We’ve had some interest from the Mums & Dads group about both Pre-K & Kindergarten admissions in NYC. Although we did not have enough numbers to warrant a full event (which we will look at hosting next year), we have invited a fellow Aussie expat, Ella Colley of to give us some tips and important information on the Kindergarten application process for 2016/2017 school year. We will follow this up in the new year with a second piece on the ins and outs of the Pre-K application process.


An Inside Guide to NYC Kindergarten Admissions

Inside Schools

Tips from, compiled by Australian expat Ella Colley

The New York City school system is complicated, with some of the best—and worst—schools in the country. At, we offer a free and independent online guide to help you navigate the public school system, and find the right school for your child.

This year, families of children born in 2011 will apply to kindergarten between Dec. 7 and Jan. 15, with notifications set to come out in mid-March. What does this means? It’s time to get serious about kindergarten admissions. Grab a cuppa, take a deep breath, and read on. I’ll do my best to keep this short and sweet.

The Basics

Some neighborhoods have excellent zoned schools, and all you need to do to enroll is show up with proper documents. However, some very popular schools are so overcrowded that they cannot accommodate all the kids who live in their zone and the schools have waiting lists.

If this is the case where you live, or if you’re not keen on your neighborhood school, you may want to explore other options. The city has an extensive system of school choice, and, depending on the age of your child and where you live, you may have a number of alternatives. You can read about other options like gifted programs and charter schools on our website.

To make things a little more complicated – a few districts have abandoned zoned schools: Districts 1 on the Lower East Side, District 7 in the South Bronx and District 23 in East New York, Brooklyn. In these areas, you can apply to any school in the district and admission is decided by lottery.

Where to start?

Start by finding out what your zoned school is on the DOE website. Do your research – at we have a profile for every school in the city, with independent reviews, photos and statistics to help you get a feel for a school before you get in the building.

If you’re not happy with what you see, look further. The school search on our homepage allows you to look for schools by neighborhood or other categories. You can also read about each school district by clicking on the colored map on the homepage. There’s specific information for you about things like special education, and supports for English language learners.

To guide families through the admissions process, the DOE will host info sessions in each borough starting in early December. Kindergarten handbooks are available online or at schools. The DOE website has a list of individual school tours and open houses that will continue to be updated. Keep checking back and contact schools about tours directly. Look at school websites or call the parent coordinator. Some schools don’t organize group tours but may offer a one-on-one tour if you ask.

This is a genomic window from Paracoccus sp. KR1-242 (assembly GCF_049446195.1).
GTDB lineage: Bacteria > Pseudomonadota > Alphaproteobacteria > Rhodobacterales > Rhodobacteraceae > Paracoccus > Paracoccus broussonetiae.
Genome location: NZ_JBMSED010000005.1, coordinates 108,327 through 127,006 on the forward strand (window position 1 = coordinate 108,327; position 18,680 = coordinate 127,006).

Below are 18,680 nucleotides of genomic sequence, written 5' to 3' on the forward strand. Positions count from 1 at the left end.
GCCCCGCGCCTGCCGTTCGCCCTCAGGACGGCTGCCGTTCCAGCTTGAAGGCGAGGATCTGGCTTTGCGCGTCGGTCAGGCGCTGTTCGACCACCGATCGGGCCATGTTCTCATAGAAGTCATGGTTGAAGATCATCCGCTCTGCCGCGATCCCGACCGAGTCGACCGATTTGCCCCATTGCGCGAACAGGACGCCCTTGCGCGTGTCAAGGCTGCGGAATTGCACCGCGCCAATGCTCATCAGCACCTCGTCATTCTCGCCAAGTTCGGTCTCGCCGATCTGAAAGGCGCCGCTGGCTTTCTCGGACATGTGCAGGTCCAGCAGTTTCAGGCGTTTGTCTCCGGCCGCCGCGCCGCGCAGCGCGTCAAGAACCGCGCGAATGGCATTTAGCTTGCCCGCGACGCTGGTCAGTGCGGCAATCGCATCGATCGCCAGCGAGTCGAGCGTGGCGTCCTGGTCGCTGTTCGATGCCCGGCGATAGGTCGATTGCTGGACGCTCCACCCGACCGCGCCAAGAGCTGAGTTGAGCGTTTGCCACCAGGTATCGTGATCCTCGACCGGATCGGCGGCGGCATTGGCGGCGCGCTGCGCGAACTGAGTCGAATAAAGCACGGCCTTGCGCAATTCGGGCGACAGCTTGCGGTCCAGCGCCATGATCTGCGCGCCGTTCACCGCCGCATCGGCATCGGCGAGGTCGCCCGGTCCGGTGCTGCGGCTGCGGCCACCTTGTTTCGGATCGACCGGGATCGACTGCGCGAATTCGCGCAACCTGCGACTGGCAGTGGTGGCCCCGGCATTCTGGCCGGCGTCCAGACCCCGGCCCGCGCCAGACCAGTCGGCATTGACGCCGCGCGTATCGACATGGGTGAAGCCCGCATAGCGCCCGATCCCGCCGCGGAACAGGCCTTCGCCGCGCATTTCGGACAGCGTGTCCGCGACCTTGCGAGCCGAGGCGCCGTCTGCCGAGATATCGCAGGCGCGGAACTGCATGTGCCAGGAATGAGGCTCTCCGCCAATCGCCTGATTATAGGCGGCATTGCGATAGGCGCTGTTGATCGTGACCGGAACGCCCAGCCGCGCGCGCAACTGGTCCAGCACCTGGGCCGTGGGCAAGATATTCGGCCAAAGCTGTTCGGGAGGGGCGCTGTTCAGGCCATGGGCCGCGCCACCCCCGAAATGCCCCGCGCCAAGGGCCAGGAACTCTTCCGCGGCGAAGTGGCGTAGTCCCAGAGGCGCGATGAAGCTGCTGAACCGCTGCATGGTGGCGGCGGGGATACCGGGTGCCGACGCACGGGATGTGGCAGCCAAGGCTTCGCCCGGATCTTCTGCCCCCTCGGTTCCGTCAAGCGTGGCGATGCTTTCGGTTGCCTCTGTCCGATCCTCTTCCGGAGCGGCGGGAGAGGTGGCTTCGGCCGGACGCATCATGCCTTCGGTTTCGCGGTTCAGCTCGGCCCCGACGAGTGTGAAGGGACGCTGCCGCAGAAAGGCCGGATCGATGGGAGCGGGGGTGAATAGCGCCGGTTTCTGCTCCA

Before you go on a tour, watch our video about what to look for and read our tips about choosing a school on the elementary school page.

Ready to apply?

The Department of Education’s Kindergarten Connect process allows you to apply online, over the phone, or in person at a Family Welcome Center with a single application. Parents can apply to up to 12 schools, ranking them in order of preference. If you don’t get your top choice you will be automatically waitlisted at all the schools you ranked higher on the application.

The application for charter schools is separate, and is due on April 1. You can apply for any charter school in the city—with preference given to applicants who live in the district where the charter school is located—and admission is based on a lottery. Private schools manage their own admissions, but be aware that many want parents to make a commitment (often with a non-refundable deposit) before public school decisions are available.

The Gifted & Talented process can drag on until June and beyond by the time all students are placed. If you want your child to test for Gifted and Talented, you need to sign up by NOVEMBER 9! Read more about the process here.

It’s time to dig in … your adventure in NYC public schools is about to begin!

Like us on Facebook for updates, follow us on Twitter and drop us a line if you have questions. You’ll hear from us in a couple of months with a blog on pre-kindergarten admissions.

Upcoming Mum’s & Dad’s Events

Our regular dinner and drink evenings will return in November. Please keep an eye on the Facebook page for a dinner event invitation in the coming week.

Events around New York City

We’ve compiled a great list of events and activities around New York for the month of November 2015 – check it out for fun ways to spend time with your kids.

AWNY Mums & Dads October update: Seasonal changes and prepping for the colder months

Written by Anita Davison

Did you notice it? That specific day last week when, just like the flick of a switch, we stepped out of Summer and into Fall? Yes I said Fall, get used to it, you won’t be using “Autumn” for long. Especially when you have to repeat yourself for the umpteenth time and say Fall anyway!